andrewkeysAndrew Keys, Boston, MA, US
The French have a word, terroir, that loosely translates to "sense of place," used to describe all the cultural factors that make an agricultural crop what it is. In this episode of Garden Confidential, we take it a step further and investigate all the factors that play into sense of place, how they affect the plants in your garden--and, ultimately, how they affect you.
Ever consider what it takes to make that tall, cool beverage you're drinking right now? Unless it's straight-up water, odds are overwhelming that plants had a hand (or a leaf) in the creation of whatever quaff you're consuming.
Plants find ways to endure in in extreme situations, and the upshot is that where plants endure, gardeners endure too. In this episode, "Fire and Ice," we look at plants and the people growing them in very different, very extreme circumstances: Antarctica, and Southern California in wildfire season.
Is it cold yet where you live? Well, we've got a topic that's forever hot to get you warmed up: invasives. In this episode, I talk to Peter Del Tredici, author of Wild Urban Plants of the Northeast: A Field Guide. Or DownloadFrom iTunes Now, when some people describe a plant as invasive...
Scott Calhoun is a native Arizonan, so he'd seen a lot of cacti growing up, but it wasn't until he was an adult that he truly discovered cacti, and not for the reason you might think...
Ever notice how, when you read about a plant in an encyclopedia, there's a blurb at the bottom about how it was first discovered or described? Did you know those "original plants" are still around?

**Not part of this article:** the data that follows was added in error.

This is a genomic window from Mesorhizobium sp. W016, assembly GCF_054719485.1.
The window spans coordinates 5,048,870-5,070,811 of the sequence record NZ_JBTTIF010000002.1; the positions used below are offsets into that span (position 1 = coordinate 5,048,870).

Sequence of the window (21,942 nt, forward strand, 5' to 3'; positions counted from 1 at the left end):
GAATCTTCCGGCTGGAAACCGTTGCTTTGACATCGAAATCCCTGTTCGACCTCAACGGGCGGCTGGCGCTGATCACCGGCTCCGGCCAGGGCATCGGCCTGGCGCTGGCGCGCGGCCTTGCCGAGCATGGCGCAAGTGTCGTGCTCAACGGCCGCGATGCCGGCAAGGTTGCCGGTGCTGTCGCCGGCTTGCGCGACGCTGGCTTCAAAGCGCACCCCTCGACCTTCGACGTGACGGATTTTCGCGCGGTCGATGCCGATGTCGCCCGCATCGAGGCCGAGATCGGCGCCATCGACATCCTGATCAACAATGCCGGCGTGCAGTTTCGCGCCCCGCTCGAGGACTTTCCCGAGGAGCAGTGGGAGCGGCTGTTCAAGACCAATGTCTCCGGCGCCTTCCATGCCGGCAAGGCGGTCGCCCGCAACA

If you've been a plant geek for any length of time, odds are you've found yourself poring over a sexy catalog promising live plants by mail. Despite mail-ordering plants as often as I have, I’m still struck by what a dubious prospect it is.
"Why don't young people garden?" I can't tell you how often I've been asked that question. In this episode, I talk to Kelly Norris and Amanda Thomsen, two Gen X/Y gardeners and authors, about the "age-old" question of gardening among our generations.
Earthworms: how well do you really know them? I'm betting worms have more to do with your above-ground world than you know. In this episode, I talk to Amy Stewart, author of The Earth Moved: On the Remarkable Achievements of Earthworms about why.
Where do new plants come from? In this episode, I talk to Dan Heims, president of Terra Nova Nurseries, and arguably one of the harbingers of Heuchera as a household name.
The Christmas tree is a holiday horticultural icon, and in this episode, we give you two slightly skewed tales of the storied evergreen. Andrew Keys talks to writer Pamela Price of the blog Red, White & Grew about a particularly Texan Tannenbaum, followed by an essay from Fine Gardening blogger Amanda Thomsen of Kiss My Aster.
What plant-y things are you thankful for this year? Hear our favorites from "A to Z," this month's theme. Andrew Keys talks to the staff at Fine Gardening and Ray Rogers, editor of the American Horticultural Society's A to Z Encyclopedia of Garden Plants.
Welcome to the very first episode of Fine Gardening's first podcast, Garden Confidential: Stories at the intersection of people and plants. This month's theme is "A Garden to Remember." Andrew Keys talks with guests about why we turn to gardens as memorials.